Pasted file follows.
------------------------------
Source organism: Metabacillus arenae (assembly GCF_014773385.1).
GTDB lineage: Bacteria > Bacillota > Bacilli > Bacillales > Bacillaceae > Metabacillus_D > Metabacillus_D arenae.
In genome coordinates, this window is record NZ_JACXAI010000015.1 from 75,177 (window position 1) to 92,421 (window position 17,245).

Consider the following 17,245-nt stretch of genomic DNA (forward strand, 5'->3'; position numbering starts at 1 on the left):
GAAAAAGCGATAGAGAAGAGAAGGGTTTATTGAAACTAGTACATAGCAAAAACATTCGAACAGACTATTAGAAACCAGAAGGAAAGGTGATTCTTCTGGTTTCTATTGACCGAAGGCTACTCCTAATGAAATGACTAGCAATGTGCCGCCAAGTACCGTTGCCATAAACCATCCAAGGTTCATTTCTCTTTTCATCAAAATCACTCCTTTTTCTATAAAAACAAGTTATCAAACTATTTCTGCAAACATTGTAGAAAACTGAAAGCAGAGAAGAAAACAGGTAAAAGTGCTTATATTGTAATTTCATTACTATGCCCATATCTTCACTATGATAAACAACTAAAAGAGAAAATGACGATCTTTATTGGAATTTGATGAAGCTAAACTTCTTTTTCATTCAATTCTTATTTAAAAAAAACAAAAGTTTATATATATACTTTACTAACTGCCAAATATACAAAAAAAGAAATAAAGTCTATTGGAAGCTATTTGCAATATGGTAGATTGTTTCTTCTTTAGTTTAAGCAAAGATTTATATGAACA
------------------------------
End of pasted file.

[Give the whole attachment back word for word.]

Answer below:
Source organism: Metabacillus arenae (assembly GCF_014773385.1).
GTDB lineage: Bacteria > Bacillota > Bacilli > Bacillales > Bacillaceae > Metabacillus_D > Metabacillus_D arenae.
In genome coordinates, this window is record NZ_JACXAI010000015.1 from 75,177 (window position 1) to 92,421 (window position 17,245).

Consider the following 17,245-nt stretch of genomic DNA (forward strand, 5'->3'; position numbering starts at 1 on the left):
GAAAAAGCGATAGAGAAGAGAAGGGTTTATTGAAACTAGTACATAGCAAAAACATTCGAACAGACTATTAGAAACCAGAAGGAAAGGTGATTCTTCTGGTTTCTATTGACCGAAGGCTACTCCTAATGAAATGACTAGCAATGTGCCGCCAAGTACCGTTGCCATAAACCATCCAAGGTTCATTTCTCTTTTCATCAAAATCACTCCTTTTTCTATAAAAACAAGTTATCAAACTATTTCTGCAAACATTGTAGAAAACTGAAAGCAGAGAAGAAAACAGGTAAAAGTGCTTATATTGTAATTTCATTACTATGCCCATATCTTCACTATGATAAACAACTAAAAGAGAAAATGACGATCTTTATTGGAATTTGATGAAGCTAAACTTCTTTTTCATTCAATTCTTATTTAAAAAAAACAAAAGTTTATATATATACTTTACTAACTGCCAAATATACAAAAAAAGAAATAAAGTCTATTGGAAGCTATTTGCAATATGGTAGATTGTTTCTTCTTTAGTTTAAGCAAAGATTTATATGAACA